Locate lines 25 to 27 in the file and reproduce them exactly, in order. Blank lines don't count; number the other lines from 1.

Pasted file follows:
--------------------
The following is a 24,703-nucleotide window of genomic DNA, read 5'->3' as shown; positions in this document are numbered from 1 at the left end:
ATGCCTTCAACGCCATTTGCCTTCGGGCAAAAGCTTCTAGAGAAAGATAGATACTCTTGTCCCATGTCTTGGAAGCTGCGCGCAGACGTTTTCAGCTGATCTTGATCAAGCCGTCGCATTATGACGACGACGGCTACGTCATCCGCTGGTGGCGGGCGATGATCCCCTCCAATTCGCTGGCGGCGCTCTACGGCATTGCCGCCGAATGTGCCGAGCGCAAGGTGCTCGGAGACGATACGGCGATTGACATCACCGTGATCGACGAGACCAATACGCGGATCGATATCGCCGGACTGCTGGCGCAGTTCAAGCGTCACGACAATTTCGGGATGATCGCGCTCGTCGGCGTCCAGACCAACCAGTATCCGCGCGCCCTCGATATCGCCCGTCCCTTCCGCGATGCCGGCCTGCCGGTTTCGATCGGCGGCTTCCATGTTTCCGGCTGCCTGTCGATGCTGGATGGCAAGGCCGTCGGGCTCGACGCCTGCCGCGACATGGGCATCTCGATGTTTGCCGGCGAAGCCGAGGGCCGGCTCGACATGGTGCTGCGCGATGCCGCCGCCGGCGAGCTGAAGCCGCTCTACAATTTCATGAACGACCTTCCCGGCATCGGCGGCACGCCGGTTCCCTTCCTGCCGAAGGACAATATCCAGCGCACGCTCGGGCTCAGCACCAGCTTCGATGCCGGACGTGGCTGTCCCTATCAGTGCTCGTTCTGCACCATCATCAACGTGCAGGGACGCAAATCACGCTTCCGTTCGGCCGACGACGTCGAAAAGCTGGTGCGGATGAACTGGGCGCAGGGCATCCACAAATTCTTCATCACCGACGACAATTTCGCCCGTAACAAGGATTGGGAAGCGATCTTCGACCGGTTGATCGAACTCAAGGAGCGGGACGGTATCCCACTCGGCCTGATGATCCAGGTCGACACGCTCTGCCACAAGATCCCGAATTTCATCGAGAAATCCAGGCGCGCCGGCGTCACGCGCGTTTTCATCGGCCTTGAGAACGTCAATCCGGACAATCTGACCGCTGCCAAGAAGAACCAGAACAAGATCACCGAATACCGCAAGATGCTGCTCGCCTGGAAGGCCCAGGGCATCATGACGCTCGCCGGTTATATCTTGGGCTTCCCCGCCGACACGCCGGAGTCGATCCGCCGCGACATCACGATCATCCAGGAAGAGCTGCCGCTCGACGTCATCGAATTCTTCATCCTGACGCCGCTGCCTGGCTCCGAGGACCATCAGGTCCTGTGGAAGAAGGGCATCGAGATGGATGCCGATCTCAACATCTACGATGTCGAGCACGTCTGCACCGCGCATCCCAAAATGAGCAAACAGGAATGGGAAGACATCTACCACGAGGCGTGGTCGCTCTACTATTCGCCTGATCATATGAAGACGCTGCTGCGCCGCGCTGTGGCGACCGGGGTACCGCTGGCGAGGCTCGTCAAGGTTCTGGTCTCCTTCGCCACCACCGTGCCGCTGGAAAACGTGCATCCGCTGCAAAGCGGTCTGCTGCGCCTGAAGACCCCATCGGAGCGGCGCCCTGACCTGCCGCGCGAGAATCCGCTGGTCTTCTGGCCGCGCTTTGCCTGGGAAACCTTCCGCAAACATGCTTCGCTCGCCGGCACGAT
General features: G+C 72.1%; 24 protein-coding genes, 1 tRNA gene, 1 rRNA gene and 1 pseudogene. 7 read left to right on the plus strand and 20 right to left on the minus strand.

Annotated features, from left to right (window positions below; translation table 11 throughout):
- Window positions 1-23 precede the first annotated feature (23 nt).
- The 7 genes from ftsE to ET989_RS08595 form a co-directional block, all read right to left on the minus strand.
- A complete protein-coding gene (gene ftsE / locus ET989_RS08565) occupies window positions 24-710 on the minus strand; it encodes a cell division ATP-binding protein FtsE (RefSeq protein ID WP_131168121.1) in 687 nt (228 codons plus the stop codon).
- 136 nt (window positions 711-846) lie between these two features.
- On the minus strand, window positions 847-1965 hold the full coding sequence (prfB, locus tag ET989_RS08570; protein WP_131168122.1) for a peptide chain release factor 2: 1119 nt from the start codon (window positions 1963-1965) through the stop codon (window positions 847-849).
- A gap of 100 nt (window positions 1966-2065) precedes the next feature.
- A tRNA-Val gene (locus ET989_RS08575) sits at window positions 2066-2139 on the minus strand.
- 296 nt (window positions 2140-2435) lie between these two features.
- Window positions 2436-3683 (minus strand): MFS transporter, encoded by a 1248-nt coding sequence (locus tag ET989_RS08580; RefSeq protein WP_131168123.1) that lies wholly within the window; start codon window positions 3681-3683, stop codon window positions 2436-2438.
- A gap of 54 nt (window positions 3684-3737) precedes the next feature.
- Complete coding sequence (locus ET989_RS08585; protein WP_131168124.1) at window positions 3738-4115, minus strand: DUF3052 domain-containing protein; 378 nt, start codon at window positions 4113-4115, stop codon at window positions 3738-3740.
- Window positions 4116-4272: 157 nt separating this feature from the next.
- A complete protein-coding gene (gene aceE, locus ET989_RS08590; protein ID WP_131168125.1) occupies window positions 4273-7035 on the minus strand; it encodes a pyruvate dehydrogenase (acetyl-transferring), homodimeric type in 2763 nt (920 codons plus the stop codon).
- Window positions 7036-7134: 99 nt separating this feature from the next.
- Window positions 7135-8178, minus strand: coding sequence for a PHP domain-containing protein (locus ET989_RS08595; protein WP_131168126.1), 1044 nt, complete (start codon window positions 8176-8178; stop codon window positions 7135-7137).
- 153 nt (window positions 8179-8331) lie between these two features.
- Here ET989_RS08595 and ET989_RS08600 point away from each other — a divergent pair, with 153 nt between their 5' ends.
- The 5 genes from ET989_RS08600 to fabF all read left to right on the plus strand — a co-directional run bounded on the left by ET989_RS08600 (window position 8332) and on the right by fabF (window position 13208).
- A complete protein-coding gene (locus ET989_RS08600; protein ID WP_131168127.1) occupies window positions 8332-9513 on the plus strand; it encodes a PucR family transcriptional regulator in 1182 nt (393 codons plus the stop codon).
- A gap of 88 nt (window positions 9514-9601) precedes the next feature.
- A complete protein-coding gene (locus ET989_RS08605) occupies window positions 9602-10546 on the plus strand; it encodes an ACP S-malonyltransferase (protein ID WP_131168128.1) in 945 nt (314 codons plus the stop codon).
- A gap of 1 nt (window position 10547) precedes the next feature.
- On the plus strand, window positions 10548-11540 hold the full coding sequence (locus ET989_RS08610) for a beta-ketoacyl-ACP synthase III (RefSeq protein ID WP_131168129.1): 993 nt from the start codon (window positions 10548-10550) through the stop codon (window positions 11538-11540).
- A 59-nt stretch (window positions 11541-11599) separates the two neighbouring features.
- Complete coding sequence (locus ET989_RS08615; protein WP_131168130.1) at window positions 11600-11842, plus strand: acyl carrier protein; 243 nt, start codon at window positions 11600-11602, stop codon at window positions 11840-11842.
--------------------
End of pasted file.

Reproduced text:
- A complete protein-coding gene (locus ET989_RS08605) occupies window positions 9602-10546 on the plus strand; it encodes an ACP S-malonyltransferase (protein ID WP_131168128.1) in 945 nt (314 codons plus the stop codon).
- A gap of 1 nt (window position 10547) precedes the next feature.
- On the plus strand, window positions 10548-11540 hold the full coding sequence (locus ET989_RS08610) for a beta-ketoacyl-ACP synthase III (RefSeq protein ID WP_131168129.1): 993 nt from the start codon (window positions 10548-10550) through the stop codon (window positions 11538-11540).